A Connection between Hearing Loss, Depression, and Dementia

A Connection between Hearing Loss, Depression, and Dementia

If you suspect you have just a little bit of hearing loss, you may not believe it to be a big deal. However, ignoring the issue now can create serious problems later on in life. Especially as you approach your golden years. Now a new study finds that those with moderate to severe hearing loss are up to 5 times as likely to develop dementia. 

Understanding Dementia

Dementia is actually a grouping of conditions which affect cognitive functions such as memory loss, judgment and social skills. Over time conditions can become so severe that they interfere with daily functioning. The risk of dementia increases exponentially with age between the ages of 65 and 90 years and doubles approximately every 5 years. Dementia is caused by damage to brain cells. When brain cells cannot communicate with one another the symptoms of dementia start to escalate. 

Studies Linking Dementia and Untreated Hearing Loss

Several studies have found that seniors with untreated hearing loss were up to 69 percent more likely to develop Alzheimer’s disease and dementia, when compared to those with normal hearing. The studies show that as a person’s hearing becomes more severe the risk of dementia rises. This is why even a slight hearing loss can be the start of a much more serious problem, and the sooner you treat it the better. By the time a hearing loss is considered mild, a person is about twice as likely to develop dementia when compared to those with normal hearing. The risk increases three-fold for those with moderate hearing loss, and five-fold for those who suffer a severe impairment.

How Does Hearing Loss Cause Dementia?

While there is no confirmation on exactly why hearing loss causes dementia, here are a few common theories:

When a person is forced to strain to hear, it is common for people to become depressed and  ultimately shy away from exhausting and frustrating conversations, the part of the brain that processes sound can become inactive or under-stimulated. Overtime, this can cause brain atrophy, which can cause brain cells which used to communicate with one another to die.Another concept has to do with brain overload. When the brain has to struggle to hear due to hearing loss it can deplete a person’s mental capacity and takes brain power away from other important functions.

The third link between hearing loss and Alzheimer’s is social isolation. As we age and become less stimulated due to hearing loss and connected self-isolation, the less we have to use our brains to hear and listen. We have the potential to become depressed, due to hearing loss which can become chronic. This can cause our brains to decline at a much faster rate.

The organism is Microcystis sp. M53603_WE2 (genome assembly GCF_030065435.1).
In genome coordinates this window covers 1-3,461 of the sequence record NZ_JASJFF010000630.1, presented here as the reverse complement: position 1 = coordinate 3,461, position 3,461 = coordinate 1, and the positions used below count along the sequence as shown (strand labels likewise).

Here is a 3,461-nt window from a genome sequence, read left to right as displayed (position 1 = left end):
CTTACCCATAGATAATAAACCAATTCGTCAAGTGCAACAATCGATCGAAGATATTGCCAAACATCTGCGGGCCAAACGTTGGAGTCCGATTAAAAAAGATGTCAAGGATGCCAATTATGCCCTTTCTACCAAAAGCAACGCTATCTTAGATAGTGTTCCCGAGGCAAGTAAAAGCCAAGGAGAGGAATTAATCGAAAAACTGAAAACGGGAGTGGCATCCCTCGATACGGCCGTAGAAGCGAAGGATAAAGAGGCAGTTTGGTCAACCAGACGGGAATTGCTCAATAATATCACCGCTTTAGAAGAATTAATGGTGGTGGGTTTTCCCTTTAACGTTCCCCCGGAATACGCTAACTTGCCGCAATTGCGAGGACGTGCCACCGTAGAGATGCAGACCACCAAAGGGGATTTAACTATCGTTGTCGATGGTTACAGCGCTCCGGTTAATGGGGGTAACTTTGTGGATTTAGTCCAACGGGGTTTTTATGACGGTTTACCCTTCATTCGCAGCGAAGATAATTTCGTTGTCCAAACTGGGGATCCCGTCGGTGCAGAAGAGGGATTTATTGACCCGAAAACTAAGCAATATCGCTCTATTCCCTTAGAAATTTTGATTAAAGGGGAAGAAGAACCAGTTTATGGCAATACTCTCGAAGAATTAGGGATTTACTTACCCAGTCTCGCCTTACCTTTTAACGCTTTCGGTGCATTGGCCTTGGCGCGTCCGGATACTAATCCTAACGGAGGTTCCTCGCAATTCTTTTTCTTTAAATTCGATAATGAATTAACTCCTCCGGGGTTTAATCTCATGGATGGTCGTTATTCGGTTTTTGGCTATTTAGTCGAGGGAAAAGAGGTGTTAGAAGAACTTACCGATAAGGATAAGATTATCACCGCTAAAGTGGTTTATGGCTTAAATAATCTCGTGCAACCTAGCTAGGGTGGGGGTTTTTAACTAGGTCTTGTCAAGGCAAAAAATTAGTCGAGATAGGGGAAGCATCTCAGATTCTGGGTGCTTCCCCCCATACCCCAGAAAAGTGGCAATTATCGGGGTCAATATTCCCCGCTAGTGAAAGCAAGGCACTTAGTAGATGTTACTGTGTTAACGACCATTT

Knowing the Signs

It’s important to diagnose and treat a hearing loss as soon as it occurs to avoid cognitive decline which could lead to dementia. The issue is that oftentimes, people don’t even know they have a problem hearing, until they struggle to hear, even in the most ideal of listening situations. This is because at first, only some words, tones or pitches are out of reach. Over time this can become worse and because it happens’ gradually enough, you don’t even realize it. If you know the signs, you start the process towards treatment before it starts to affect cognitive functioning. If you find you have to ask people to repeat themselves more often than not, or you find people asking you to turn down the TV when it sounds fine to you, it’s a good idea to schedule a hearing test.

Treating Hearing Loss

Sometimes, even when people do suspect they have a hearing issue, it can take people on average seven to ten years before they seek treatment. During this time, chronic depression and the decline of hearing loss, is already putting your cognitive health at risk. The most common treatment for hearing loss is hearing aids. These tiny devices fit in or around the ear and are able to amplify the sounds you struggle with.  This eliminates the need for your brain to work harder, just to hear. 

With hearing aids, you can connect to the people in your life, stay engaged in your hobbies and enjoy a greater sense of independence. The important thing to remember, is the sooner you deal with a hearing loss the greater the chance that you can start to heal depression and protect yourself from the risk of dementia. The first thing to do is schedule a hearing exam and start the process of protecting your quality of life, today!